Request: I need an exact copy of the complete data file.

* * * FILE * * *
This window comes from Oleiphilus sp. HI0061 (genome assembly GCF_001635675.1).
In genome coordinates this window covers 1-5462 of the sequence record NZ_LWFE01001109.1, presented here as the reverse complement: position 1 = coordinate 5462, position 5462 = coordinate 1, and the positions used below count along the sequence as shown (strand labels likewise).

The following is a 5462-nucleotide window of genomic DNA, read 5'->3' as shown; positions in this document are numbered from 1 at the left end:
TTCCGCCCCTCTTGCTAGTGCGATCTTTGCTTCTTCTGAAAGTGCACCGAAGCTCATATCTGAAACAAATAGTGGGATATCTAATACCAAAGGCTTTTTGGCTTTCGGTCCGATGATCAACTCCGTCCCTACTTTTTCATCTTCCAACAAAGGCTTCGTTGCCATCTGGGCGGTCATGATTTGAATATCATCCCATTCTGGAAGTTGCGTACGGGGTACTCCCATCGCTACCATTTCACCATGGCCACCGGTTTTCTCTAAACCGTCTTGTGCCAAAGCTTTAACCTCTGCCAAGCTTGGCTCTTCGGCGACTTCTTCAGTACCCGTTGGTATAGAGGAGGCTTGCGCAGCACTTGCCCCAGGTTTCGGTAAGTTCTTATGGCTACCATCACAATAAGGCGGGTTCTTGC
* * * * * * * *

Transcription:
This window comes from Oleiphilus sp. HI0061 (genome assembly GCF_001635675.1).
In genome coordinates this window covers 1-5462 of the sequence record NZ_LWFE01001109.1, presented here as the reverse complement: position 1 = coordinate 5462, position 5462 = coordinate 1, and the positions used below count along the sequence as shown (strand labels likewise).

The following is a 5462-nucleotide window of genomic DNA, read 5'->3' as shown; positions in this document are numbered from 1 at the left end:
TTCCGCCCCTCTTGCTAGTGCGATCTTTGCTTCTTCTGAAAGTGCACCGAAGCTCATATCTGAAACAAATAGTGGGATATCTAATACCAAAGGCTTTTTGGCTTTCGGTCCGATGATCAACTCCGTCCCTACTTTTTCATCTTCCAACAAAGGCTTCGTTGCCATCTGGGCGGTCATGATTTGAATATCATCCCATTCTGGAAGTTGCGTACGGGGTACTCCCATCGCTACCATTTCACCATGGCCACCGGTTTTCTCTAAACCGTCTTGTGCCAAAGCTTTAACCTCTGCCAAGCTTGGCTCTTCGGCGACTTCTTCAGTACCCGTTGGTATAGAGGAGGCTTGCGCAGCACTTGCCCCAGGTTTCGGTAAGTTCTTATGGCTACCATCACAATAAGGCGGGTTCTTGC